Social welfare spending by public agencies, which grew dramatically in the three decades after World War II, has dropped for the third consecutive year as a percentage of the gross national product, according to a report published yesterday by the Department of Health and Human Services.
The report does not reflect the expected consequences of deep budget cuts in welfare, Social Security, child nutrition and other federally funded social programs being sought by President Reagan. It reflects only spending trends under way before Reagan came to office.
The report shows that growth of government burdens for the poor, the disabled and the elderly, which the Reagan administration has criticized as harmful to the economy, stopped before Reagan became president.
In 1950, the report shows, federal, state and local governments were spending $23.5 billion, or 8.9 percent of the GNP, on programs such as welfare, Social Security, unemployment insurance, public housing, education and public health programs.
Powered by the growth of Social Security and enactment of programs such as Medicare, this figure rose rapidly over the next generation and reached a high of 20.4 percent of the GNP in 1976, according to the report.
In 1977, the figure was 19.6 percent, and in 1978 it was 19.3 percent. In 1979, total spending for social welfare by government agencies at all levels was 428.4 billion, or 18.5 percent of the GNP.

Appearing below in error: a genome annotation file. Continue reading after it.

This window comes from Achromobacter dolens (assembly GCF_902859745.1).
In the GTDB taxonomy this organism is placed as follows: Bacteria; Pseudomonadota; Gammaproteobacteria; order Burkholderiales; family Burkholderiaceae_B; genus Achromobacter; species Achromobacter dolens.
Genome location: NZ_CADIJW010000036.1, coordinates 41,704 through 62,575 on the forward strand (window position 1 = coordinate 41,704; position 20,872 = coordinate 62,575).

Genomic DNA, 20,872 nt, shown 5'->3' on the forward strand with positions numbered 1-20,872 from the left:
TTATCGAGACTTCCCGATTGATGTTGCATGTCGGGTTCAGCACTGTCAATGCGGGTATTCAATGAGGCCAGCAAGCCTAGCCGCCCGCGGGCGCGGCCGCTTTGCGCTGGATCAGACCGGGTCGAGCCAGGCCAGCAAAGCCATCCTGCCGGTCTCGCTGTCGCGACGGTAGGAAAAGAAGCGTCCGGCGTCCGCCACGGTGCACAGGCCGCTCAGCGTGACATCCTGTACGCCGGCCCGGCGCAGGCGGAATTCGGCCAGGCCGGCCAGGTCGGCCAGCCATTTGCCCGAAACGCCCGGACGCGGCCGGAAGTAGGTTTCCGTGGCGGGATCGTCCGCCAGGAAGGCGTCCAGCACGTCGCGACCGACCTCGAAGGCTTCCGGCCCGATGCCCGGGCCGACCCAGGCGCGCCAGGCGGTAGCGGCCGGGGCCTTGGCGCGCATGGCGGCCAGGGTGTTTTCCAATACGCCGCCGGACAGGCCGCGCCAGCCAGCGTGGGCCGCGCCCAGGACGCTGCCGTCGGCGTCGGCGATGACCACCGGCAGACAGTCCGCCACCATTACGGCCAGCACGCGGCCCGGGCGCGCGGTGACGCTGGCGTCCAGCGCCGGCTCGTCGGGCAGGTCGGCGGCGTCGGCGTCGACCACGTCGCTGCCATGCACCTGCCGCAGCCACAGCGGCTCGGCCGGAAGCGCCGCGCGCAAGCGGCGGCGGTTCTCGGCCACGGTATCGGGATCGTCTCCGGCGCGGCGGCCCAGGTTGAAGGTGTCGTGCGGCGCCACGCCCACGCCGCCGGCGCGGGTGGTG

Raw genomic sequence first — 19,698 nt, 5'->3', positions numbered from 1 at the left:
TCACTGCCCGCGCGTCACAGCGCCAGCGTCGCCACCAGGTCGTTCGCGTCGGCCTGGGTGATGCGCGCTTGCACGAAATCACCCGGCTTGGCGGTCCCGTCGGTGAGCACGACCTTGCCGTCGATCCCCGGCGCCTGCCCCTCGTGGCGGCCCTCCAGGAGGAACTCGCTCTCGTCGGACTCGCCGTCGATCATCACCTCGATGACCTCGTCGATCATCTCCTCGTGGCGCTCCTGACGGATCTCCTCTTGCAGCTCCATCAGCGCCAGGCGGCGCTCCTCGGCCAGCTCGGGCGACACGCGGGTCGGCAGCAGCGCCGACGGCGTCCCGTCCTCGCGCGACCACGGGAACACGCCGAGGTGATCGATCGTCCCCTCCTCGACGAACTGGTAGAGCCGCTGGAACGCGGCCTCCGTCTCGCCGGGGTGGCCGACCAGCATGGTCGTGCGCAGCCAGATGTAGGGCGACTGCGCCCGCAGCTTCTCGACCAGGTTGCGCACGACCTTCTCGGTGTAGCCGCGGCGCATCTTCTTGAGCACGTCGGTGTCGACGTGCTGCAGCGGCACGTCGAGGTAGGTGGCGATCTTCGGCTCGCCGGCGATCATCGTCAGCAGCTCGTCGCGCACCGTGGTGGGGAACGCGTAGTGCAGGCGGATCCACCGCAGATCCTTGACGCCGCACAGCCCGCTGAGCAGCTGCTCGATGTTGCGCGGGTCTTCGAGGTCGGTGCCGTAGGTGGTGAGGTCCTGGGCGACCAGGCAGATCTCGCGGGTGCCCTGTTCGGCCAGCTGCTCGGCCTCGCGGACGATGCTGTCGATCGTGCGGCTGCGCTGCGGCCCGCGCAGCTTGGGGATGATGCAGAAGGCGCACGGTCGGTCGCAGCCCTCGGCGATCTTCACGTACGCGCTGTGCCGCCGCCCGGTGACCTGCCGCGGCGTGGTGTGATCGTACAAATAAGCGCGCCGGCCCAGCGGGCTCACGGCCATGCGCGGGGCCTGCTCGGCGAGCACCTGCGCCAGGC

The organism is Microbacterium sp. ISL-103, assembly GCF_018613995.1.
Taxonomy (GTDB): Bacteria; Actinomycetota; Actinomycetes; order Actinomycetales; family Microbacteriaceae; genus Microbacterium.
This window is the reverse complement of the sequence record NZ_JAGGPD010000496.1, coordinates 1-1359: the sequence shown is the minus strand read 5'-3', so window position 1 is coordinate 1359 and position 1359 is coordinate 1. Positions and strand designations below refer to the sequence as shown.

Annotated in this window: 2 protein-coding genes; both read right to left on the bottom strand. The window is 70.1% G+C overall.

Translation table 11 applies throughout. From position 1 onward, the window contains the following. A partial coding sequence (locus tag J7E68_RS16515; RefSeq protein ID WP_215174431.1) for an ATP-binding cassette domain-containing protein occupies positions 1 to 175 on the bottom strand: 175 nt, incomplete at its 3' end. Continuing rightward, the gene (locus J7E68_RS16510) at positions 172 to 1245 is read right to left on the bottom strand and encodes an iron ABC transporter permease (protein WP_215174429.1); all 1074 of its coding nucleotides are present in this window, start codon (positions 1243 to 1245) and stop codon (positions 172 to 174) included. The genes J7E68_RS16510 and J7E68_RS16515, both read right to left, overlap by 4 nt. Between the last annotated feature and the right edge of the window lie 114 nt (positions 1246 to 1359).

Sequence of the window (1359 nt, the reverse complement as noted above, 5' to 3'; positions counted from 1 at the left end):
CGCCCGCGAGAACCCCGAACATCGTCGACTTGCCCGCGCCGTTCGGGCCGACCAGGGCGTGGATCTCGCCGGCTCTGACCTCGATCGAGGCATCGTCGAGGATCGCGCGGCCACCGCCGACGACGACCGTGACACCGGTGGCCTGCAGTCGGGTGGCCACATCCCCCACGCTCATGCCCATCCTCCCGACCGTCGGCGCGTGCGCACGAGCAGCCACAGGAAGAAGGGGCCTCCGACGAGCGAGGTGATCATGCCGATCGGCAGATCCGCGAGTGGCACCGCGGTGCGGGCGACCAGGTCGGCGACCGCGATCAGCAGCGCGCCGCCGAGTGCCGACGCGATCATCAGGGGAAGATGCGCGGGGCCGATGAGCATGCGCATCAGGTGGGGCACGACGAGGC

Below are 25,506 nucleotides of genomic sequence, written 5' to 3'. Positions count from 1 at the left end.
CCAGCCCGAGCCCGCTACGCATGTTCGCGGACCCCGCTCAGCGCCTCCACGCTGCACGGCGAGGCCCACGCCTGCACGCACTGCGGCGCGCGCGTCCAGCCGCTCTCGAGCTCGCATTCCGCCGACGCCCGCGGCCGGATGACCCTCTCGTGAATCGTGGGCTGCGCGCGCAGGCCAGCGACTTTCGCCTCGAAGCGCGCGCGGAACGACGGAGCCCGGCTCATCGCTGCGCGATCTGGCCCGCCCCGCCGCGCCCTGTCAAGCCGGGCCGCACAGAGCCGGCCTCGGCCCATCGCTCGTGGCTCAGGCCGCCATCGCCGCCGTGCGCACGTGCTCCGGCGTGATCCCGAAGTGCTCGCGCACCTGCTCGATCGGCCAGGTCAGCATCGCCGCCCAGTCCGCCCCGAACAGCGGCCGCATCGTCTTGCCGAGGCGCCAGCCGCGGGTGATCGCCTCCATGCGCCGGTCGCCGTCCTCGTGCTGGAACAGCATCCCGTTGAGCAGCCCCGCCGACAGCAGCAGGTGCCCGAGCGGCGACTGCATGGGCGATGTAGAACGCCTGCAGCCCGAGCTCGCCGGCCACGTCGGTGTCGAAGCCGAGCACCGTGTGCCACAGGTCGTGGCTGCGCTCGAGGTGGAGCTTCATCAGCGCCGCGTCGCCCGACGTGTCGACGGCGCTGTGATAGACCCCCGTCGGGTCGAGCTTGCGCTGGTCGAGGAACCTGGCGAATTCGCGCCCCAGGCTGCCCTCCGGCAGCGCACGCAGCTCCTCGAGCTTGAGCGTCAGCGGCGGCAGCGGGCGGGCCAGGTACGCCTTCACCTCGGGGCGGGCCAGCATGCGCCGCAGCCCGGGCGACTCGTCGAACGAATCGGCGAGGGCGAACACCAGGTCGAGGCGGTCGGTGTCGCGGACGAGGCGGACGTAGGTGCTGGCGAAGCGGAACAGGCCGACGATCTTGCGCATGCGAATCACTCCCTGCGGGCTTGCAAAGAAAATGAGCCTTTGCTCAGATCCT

Moreover, according to the report, it terms of constant 1979 dollars, the 428.4 billion figure was a decrease of $700 million from the 1978 figure.
Reagan and aides including Office of Management and Budget Director David A. Stockman have said frequently that the government's burden in social welfare has been growing too rapidly and should be pared.
Joseph Pechman, director of economic studies at the Brookings Institution, said one reason for the drop in social welfare outlays as a percentage of GNP is the government's failure to raise various welfare payments enough to keep pace with inflation.
"The country is not willing anymore to allocate an increasing percent of its wealth to social welfare programs. Even without Reagan, the figure was going down a bit," Pechman said.
"With Reagan's cuts, it will go down very substantially, especially as cuts are made in social programs to meet future administration targets."